The past three NFL draft classes have supplied with the league with a great crop of talented, young quarterbacks.  These quarterbacks include Blake Bortles, Teddy Bridgewater, Derek Carr, Jameis Winston, Marcus Mariota, Trevor Siemian, Jared Goff, Carson Wentz, Paxton Lynch, and Dak Prescott.  From a keeper and dynasty football standpoint, I often advocate investing in proven veterans because of their reasonable cost of acquisition.  That said, rebuilding teams or those in two quarterback or superflex leagues may want to attach themselves to the next Cam Newton, Andrew Luck, or Russell Wilson.  For those folks, I’m here to help as I’ve ranked these quarterbacks in terms of fantasy value for the next three seasons.  

  1. Derek Carr – He has already become a borderline top 10 fantasy quarterback in his third season.  With Amari Cooper, Michael Crabtree, and one of the best offensive lines in the NFL, Oakland’s building a great team around Carr.
  2. Jameis Winston – He has all the physical tools and has shown why Tampa Bay selected him first overall in 2015.  Though he ranked 34th of 37 quarterbacks in terms of accuracy percentage in 2015 according to Pro Football Focus, Winston has shown plenty of promise in his first two seasons and is paired with the best young WR besides Odell Beckham Jr. in Mike Evans.
  3. Carson Wentz  – He’s quickly becoming the breakout star of 2016.  Expected to remain on the sidelines until 2017, Wentz was named the starter immediately following the Sam Bradford trade.  Many expected that he wouldn’t be ready after missing most of the preseason with a rib injury.  Instead of running a conservative scheme and attempting to hide their QB while he develops, Pederson has put a lot of trust in Wentz – best exemplified by the Eagles opening drive Week 2 against the Bears on Monday Night Football where Wentz opened the game, play after play, in an empty back set.  His weapons don’t compare to Carr, Winston, or Bortles, but Jordan Matthews, Zach Ertz, Dorial Green-Beckham, and Nelson Agholor have potential to develop into reliable targets.
  4. Blake Bortles – Coming into this year, we knew Blake Bortles’ remarkable 2015 season was largely aided by negative game-script.  However, that may not go away anytime soon.  The Jaguars should continue to struggle and fall behind as their defense has not improved as quickly as some may have hoped.  Receivers Allen Robinson and Allen Hurns will make Bortles’ at least a high end QB2 each of the next three years, but Bortles makes far too many mistakes, hasn’t shown much growth in year 3, and likely is a better fantasy QB than NFL QB.
  5. Marcus Mariota – There’s no denying Mariota has disappointed in 2016.  The Titans have the worst WRs in the AFC and recently demoted free-agent signee Rishard Matthews for 35 year-old Andre Johnson.  Mike Mularkey’s “Exotic Smashmouth” scheme has lacked creativity and seems focused on protecting Mariota rather than developing him. I’m still a fan of Mariota, but definitely would be concerned as a Mariota owner.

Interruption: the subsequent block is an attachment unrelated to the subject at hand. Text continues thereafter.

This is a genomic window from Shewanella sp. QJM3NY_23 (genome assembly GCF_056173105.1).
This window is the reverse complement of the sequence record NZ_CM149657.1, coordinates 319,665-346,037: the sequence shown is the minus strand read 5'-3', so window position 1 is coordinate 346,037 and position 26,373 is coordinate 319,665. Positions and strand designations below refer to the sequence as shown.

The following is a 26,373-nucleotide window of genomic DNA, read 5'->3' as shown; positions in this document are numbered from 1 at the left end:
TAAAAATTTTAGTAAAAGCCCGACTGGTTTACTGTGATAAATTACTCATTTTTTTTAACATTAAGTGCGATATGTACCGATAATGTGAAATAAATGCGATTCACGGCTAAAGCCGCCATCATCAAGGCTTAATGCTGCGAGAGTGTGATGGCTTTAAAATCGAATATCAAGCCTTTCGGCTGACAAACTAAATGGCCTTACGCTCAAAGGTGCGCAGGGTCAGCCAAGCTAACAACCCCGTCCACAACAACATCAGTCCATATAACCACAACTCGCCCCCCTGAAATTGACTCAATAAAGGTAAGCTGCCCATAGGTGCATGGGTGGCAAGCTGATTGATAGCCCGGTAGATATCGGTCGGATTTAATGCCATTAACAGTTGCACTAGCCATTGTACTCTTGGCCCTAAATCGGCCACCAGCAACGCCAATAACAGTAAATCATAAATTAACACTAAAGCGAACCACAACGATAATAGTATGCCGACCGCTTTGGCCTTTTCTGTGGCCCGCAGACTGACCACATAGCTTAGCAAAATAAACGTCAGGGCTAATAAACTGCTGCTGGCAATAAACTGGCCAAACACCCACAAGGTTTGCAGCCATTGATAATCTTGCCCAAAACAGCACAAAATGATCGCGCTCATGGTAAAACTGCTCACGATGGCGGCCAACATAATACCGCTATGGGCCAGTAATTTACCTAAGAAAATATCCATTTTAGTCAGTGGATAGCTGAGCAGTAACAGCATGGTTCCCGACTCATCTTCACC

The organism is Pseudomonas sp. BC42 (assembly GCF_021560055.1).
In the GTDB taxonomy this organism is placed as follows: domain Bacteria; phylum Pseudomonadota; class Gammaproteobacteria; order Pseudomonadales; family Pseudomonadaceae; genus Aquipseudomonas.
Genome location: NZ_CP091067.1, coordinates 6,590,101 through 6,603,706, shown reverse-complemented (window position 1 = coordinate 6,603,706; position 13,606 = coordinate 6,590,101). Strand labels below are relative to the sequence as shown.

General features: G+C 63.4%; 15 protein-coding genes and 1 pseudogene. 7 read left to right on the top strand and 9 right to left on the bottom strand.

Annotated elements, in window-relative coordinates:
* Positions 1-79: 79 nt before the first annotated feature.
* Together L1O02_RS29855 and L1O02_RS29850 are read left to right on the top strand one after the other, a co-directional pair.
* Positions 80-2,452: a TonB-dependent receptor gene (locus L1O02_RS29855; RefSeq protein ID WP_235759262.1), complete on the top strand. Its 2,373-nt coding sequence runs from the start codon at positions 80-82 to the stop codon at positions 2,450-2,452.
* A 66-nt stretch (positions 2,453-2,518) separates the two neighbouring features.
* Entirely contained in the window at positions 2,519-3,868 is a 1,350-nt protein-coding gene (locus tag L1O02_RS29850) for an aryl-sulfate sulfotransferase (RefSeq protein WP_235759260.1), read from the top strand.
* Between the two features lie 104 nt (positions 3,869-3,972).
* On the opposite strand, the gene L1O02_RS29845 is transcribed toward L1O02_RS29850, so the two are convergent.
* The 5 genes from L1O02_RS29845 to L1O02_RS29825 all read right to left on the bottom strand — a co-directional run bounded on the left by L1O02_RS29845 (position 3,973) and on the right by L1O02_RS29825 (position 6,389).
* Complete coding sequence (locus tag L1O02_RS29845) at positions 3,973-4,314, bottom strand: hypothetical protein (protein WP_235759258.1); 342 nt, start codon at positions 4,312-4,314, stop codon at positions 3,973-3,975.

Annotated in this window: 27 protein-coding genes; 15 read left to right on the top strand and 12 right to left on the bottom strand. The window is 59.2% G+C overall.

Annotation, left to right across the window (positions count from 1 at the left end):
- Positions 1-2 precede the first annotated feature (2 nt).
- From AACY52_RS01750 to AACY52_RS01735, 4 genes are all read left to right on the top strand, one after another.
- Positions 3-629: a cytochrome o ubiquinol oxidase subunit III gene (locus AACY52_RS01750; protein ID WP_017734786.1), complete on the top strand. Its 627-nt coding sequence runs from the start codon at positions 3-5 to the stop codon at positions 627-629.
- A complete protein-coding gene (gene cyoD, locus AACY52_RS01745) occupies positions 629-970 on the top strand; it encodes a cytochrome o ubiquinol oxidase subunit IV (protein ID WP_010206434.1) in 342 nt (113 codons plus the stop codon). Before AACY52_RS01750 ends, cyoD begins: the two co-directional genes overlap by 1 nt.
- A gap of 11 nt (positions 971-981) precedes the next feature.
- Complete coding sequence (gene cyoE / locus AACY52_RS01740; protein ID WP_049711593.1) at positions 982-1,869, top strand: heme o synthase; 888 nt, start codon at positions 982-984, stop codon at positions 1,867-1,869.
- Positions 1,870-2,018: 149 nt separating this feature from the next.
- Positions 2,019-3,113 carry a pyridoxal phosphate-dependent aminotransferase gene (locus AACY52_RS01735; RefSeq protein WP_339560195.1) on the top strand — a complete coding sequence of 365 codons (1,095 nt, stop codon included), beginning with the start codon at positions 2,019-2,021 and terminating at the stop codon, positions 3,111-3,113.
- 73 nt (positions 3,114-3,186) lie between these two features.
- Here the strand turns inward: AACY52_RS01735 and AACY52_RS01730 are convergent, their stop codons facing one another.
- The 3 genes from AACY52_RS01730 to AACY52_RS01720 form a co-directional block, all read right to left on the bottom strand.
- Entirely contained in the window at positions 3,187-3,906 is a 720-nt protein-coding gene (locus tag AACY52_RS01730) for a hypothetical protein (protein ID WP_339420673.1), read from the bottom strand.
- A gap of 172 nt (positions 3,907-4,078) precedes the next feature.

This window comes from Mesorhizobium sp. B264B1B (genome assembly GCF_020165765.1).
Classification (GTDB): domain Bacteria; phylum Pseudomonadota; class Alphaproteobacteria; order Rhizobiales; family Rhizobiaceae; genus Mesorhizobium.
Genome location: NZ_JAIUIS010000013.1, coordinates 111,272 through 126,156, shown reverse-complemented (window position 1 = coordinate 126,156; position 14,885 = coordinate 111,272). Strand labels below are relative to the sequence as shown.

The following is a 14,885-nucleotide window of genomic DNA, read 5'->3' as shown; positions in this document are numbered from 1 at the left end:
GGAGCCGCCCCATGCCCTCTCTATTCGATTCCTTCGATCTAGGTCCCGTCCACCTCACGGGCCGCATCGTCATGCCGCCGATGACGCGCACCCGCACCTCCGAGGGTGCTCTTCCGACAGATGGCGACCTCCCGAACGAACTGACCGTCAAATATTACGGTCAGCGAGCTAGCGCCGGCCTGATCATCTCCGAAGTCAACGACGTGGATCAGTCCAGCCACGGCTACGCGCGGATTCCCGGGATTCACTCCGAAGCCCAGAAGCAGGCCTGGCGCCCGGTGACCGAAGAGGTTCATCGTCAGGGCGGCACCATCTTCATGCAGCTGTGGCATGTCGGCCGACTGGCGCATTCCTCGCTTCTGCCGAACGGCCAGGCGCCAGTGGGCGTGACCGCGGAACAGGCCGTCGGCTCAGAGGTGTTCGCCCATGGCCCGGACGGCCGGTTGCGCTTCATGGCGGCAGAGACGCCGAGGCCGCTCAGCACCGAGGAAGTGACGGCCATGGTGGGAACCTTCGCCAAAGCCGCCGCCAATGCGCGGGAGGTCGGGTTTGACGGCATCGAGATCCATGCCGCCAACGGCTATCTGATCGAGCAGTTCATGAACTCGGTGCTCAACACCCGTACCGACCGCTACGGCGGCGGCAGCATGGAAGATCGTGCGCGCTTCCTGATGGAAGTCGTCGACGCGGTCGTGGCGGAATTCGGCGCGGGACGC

6. Jared Goff – There’s so much unknown surrounding Jared Goff.  It’s very curious that he couldn’t beat out Case Keenum or Sean Mannion in training camp.  Even when he’s eventually handed the reigns, Goff will join the least creative offense in the NFL that is currently struggling to get the most out of star RB Todd Gurley.  LA has the worst pass catching options in the NFL, led by gadget player Tavon Austin.  There are many reasons Goff was considered the top prospect in the NFL draft by many, but I’ve cooled on him since the April draft.
  7. Paxton Lynch – Considered more of a project than Goff or Wentz, Paxton Lynch has played fairly well in limited action.  He has excellent physical tools and is built to run Gary Kubiak’s offense.  Like Wentz, his running ability should aide his fantasy value, potentially making him a top five fantasy QB during his best seasons.
  8. Dak Prescott – Through four games, Dak Prescott looks like he belongs.  With no turnovers through four games, Prescott has kept the Cowboys afloat without veteran QB Tony Romo.  He may lack the ceiling as a passer of Carr, Winston, and Wentz, but has showcased his abilities enough to be considered a potential long-term starter in the NFL and likely the Cowboys QB in 2017.  The Dallas offensive line and presence of a healthy Dez Bryant could make Prescott a high end QB2 by the end of 2016, assuming Romo doesn’t return.
  9. Teddy Bridgewater – Coming into 2016, I was very down on Teddy Bridgewater and even sold him for Tavon Austin in one of my dynasty leagues.  Let’s not forget that the Vikings ranked 31st in passing yards in 2015 and 25th in yards per attempt according to Pro-Football-Reference.  I don’t love his arm strength, especially in the NFC North where he’ll have to play outdoors in Green Bay and Chicago.  Depending on how the 2016 Vikings season ends, Sam Bradford may not have to give back the starting QB job when Bridgewater returns.